You smile in return. "I've seen worse." His childlike wonder is catching though, and you find yourself staring up at her in awe as her engineers and repair crew bustle all around you.
The Drift is perfect - at first. Brief glimpses of a laughing blonde child, a swirling galaxy, glowing spaceships and a surge of confidence like you've never felt before, it’s nice.
Wanted to be an astronaut, he says, in your thoughts. Thought it'd be cool to see what life in other galaxies is like. Not so cool now, huh.
Childhood dreams have their merits, you reply, pulling up a memory of yourself at eight years old, microphone in hand on a tiny stage in your backyard.
As the neural handshake continues, he gets to watch Gaila die, to feel what you felt. You were still connection when she died, got to feel pain, regret, anger, fear, and then nothing at all.
They tell you not to chase the rabbit, first day at training, hammer it into your head every day after. Your memories are painful, but you've learned how not to get lost in them. Jim takes your memories, your emotions as a jumping point and dives into his own. You try shouting at him, but it doesn't work.
A hunger like you've never experienced, a beautiful stolen red car on a joyride, an overwhelming sadness for having no parents to talk to about the important things in life, frantically pulling in an older man with a gentle southern accent for a stolen kiss and no one else to talk to but him - you can see how he'd get lost, thirty years of emotional isolation crashing into your mind. "Jim," you say quietly. You're watching his memory of his first meeting with Admiral Pike, blood running out Jim’s nose after one too many punches and Pike graciously handing him tissue to stop the bleeding. "This is memory. This isn't now. You have to pull yourself out of this or you're going to hurt our Lady and our chances of ever piloting her."
Jim in the memory stutters, flickers, looks directly at you. Everything goes black. You think maybe they pulled the plug on the machine, but maybe he’s just pulled himself out of the memory. It doesn’t matter, really.
"I'm sorry," Jim mumbles when you pull your helmet off and disengage. He's practically hanging from his harness and he looks exhausted.
"It's okay," you reply. "Knew some cocky SOB like you would have your share of issues." You cup his face with your hands, force him to look at you. "It's really okay. My fault, anyway. My memories weren't exactly a walk in the park for you.
He smiles weakly and you help him all the way out, all the way back to his quarters.~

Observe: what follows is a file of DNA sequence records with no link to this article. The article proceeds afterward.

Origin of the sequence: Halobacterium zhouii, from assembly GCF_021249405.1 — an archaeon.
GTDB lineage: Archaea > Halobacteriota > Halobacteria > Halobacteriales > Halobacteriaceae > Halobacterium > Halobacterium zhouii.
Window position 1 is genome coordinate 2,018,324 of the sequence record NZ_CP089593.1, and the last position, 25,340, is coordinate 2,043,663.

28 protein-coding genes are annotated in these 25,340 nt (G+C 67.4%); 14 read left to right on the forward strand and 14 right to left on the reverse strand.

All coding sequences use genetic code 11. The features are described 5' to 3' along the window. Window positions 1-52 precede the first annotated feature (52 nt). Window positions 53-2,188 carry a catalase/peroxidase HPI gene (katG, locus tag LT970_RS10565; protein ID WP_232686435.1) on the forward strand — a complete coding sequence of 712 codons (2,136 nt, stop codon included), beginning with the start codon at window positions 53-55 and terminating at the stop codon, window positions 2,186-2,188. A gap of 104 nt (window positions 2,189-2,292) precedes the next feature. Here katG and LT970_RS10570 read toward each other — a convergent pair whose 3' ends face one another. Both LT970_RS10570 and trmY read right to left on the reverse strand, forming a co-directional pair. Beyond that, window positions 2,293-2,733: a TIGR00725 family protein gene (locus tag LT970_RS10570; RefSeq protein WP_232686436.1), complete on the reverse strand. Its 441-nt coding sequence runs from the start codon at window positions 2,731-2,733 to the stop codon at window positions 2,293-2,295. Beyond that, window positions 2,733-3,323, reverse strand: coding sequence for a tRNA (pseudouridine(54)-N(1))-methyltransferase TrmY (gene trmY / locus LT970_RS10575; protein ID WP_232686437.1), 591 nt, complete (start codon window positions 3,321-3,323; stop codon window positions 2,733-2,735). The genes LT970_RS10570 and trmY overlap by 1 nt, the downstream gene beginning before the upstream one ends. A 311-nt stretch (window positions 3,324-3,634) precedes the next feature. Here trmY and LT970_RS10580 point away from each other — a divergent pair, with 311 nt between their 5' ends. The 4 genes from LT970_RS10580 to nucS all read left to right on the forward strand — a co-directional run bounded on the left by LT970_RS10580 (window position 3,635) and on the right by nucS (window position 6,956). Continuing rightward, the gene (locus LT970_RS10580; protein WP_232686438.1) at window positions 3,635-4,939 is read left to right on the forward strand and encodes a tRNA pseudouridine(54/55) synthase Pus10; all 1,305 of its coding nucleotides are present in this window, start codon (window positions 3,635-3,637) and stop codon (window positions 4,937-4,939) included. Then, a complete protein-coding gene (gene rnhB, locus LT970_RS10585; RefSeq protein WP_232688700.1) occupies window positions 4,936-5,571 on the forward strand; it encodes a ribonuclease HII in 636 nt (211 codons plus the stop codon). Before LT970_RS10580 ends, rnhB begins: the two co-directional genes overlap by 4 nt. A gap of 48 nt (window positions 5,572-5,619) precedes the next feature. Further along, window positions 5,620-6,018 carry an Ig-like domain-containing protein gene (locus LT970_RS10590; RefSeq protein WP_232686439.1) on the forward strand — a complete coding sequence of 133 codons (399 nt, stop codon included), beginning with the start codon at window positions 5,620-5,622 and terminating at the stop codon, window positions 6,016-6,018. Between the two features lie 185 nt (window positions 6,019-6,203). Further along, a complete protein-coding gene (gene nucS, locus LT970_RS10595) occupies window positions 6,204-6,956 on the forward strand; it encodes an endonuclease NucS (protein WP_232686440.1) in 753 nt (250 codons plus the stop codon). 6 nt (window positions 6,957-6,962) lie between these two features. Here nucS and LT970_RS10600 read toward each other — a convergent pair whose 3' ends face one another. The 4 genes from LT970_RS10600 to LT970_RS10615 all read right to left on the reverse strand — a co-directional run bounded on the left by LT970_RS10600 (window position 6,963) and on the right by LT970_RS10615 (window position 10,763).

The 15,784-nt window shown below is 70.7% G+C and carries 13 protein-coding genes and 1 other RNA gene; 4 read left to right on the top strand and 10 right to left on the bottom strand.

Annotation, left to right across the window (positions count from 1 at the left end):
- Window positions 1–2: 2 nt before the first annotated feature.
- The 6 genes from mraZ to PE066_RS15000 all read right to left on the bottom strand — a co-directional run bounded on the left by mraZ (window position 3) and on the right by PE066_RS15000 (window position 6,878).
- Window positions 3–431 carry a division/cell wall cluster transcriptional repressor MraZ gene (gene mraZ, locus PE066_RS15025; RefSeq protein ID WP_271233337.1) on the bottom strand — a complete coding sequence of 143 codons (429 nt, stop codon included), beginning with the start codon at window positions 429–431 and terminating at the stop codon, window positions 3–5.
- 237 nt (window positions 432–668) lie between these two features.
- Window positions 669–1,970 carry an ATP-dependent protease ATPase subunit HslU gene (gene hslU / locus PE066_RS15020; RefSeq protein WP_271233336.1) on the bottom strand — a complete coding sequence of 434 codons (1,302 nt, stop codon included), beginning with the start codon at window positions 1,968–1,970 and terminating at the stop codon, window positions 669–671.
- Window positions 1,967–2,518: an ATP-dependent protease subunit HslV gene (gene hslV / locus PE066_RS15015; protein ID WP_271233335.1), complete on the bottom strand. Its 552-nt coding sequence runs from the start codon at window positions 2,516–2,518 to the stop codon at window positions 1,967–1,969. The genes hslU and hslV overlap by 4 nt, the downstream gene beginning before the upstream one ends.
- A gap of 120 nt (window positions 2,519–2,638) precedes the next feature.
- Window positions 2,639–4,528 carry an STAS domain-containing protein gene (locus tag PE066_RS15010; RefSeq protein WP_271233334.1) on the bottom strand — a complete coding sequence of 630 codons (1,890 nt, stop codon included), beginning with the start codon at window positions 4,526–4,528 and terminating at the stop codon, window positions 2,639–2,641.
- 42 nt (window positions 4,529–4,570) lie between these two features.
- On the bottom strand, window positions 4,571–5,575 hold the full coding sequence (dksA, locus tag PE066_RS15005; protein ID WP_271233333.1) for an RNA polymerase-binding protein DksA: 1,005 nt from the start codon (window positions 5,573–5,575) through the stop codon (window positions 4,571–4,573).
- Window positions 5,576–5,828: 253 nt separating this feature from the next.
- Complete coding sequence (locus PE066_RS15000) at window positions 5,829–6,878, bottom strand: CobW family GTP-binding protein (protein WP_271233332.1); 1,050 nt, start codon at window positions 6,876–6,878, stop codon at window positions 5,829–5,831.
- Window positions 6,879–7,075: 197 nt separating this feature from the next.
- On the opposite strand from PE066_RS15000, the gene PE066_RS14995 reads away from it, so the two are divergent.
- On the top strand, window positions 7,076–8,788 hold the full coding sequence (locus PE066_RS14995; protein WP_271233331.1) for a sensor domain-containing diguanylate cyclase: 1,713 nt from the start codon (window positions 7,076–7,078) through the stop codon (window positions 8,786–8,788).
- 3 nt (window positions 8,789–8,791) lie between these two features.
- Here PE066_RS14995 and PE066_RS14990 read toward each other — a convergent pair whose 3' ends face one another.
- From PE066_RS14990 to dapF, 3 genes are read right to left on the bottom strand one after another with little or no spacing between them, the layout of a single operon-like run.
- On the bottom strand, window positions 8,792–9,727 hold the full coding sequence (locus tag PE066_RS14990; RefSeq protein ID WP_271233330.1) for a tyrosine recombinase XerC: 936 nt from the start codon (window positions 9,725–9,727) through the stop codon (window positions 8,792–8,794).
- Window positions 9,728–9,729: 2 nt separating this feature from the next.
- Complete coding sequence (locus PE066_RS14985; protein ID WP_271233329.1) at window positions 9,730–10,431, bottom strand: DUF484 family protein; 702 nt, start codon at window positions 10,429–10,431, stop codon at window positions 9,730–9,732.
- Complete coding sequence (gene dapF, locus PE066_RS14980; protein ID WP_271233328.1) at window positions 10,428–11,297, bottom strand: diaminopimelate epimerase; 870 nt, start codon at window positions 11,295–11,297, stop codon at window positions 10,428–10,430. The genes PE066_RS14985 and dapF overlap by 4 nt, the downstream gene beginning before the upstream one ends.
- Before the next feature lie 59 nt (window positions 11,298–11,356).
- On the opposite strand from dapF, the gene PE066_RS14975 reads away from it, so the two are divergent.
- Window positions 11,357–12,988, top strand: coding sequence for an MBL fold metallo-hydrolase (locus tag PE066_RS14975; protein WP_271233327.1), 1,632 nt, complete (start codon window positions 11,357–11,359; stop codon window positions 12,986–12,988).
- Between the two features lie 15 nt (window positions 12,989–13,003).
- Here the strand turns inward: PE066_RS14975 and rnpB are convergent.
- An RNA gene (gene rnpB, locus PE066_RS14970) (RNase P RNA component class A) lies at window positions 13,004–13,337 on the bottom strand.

Your first Kaiju with Jim doesn't go down easy, and neither does your second. By the third one, though, it's starting to get fun.
It's large for a Kaiju, but not altogether a force of nature. It looks a little awkward, actually, small arms and a really long tail. You think it looks like a...a...
"Spinosaurus," Jim supplies, smiling at you.
"You know I don't like it when you do that."
The Kaiju whips its tail into your Jaeger, sending her flailing into the ground. As you struggle to recover, Jim says, "I do love dinosaurs, you know. I could've come up with it on my own." You're certain to send a large amount of disdain through your neural link as you both mount a coordinated series of punches into the side of the Kaiju, ultimately knocking loose a chunk of its back spine. "Fair enough. you know I can't help it when you're in my head, baby."
He knows you hate it when he calls you 'baby', but since he's in your head, he also knows how much you love the stupid smile he gives you after he says it.
"So," you say, "we gonna call it "Lizzy" then?"
"Seems appropriate. Hear that, Admiral? Code name: Lizzy." You think you can hear a groan come through the comms, but it could just be some interference.
"You know, his spine kinda reminds me of your hair first thing in the morning."
"Please. Like you wake up with hair in that perfectly slicked back ponytail."
The Admiral clears his throat. "Any day now would be nice, pilots."
I think he thinks we're acting like children, Jim says in your head.
I think you're probably right, is your reply.
"Yes, sir," you both say simultaneously over the comm.
Lizzy falls pretty quickly after that.
When it comes time to stare down your second category four, you'll admit to being more than a little terrified. Lady is one of only three of her particular model left, and she's showing her age, claw lines and spike-shaped indentations dotting her once-shiny hull. But she's steady beneath your feet, always steady, and Jim's smiling all lopsided at you like usual as the neural link takes over.
"We can do this," he says, and you feel that confidence surge through as your connection syncs.
You smile. "We were born for this."